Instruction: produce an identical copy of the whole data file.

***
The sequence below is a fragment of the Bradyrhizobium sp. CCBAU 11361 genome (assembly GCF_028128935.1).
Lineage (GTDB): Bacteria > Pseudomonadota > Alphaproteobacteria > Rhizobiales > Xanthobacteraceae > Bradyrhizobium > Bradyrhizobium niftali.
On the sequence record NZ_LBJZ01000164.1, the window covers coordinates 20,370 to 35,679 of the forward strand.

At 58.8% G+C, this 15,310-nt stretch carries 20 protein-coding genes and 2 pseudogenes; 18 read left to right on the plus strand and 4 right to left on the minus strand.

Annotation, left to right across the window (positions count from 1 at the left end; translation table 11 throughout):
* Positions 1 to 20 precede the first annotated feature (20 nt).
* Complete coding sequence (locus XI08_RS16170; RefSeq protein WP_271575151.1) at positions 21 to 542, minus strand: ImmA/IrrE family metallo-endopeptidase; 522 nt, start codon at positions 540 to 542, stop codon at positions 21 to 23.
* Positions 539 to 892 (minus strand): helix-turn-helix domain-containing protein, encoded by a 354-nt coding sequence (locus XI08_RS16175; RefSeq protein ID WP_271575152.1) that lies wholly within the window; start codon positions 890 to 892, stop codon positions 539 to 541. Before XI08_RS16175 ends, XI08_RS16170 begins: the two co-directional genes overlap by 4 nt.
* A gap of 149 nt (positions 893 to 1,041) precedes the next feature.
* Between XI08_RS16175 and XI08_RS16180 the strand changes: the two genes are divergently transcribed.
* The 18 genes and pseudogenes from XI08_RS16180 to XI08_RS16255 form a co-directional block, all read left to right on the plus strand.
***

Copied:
The sequence below is a fragment of the Bradyrhizobium sp. CCBAU 11361 genome (assembly GCF_028128935.1).
Lineage (GTDB): Bacteria > Pseudomonadota > Alphaproteobacteria > Rhizobiales > Xanthobacteraceae > Bradyrhizobium > Bradyrhizobium niftali.
On the sequence record NZ_LBJZ01000164.1, the window covers coordinates 20,370 to 35,679 of the forward strand.

At 58.8% G+C, this 15,310-nt stretch carries 20 protein-coding genes and 2 pseudogenes; 18 read left to right on the plus strand and 4 right to left on the minus strand.

Annotation, left to right across the window (positions count from 1 at the left end; translation table 11 throughout):
* Positions 1 to 20 precede the first annotated feature (20 nt).
* Complete coding sequence (locus XI08_RS16170; RefSeq protein WP_271575151.1) at positions 21 to 542, minus strand: ImmA/IrrE family metallo-endopeptidase; 522 nt, start codon at positions 540 to 542, stop codon at positions 21 to 23.
* Positions 539 to 892 (minus strand): helix-turn-helix domain-containing protein, encoded by a 354-nt coding sequence (locus XI08_RS16175; RefSeq protein ID WP_271575152.1) that lies wholly within the window; start codon positions 890 to 892, stop codon positions 539 to 541. Before XI08_RS16175 ends, XI08_RS16170 begins: the two co-directional genes overlap by 4 nt.
* A gap of 149 nt (positions 893 to 1,041) precedes the next feature.
* Between XI08_RS16175 and XI08_RS16180 the strand changes: the two genes are divergently transcribed.
* The 18 genes and pseudogenes from XI08_RS16180 to XI08_RS16255 form a co-directional block, all read left to right on the plus strand.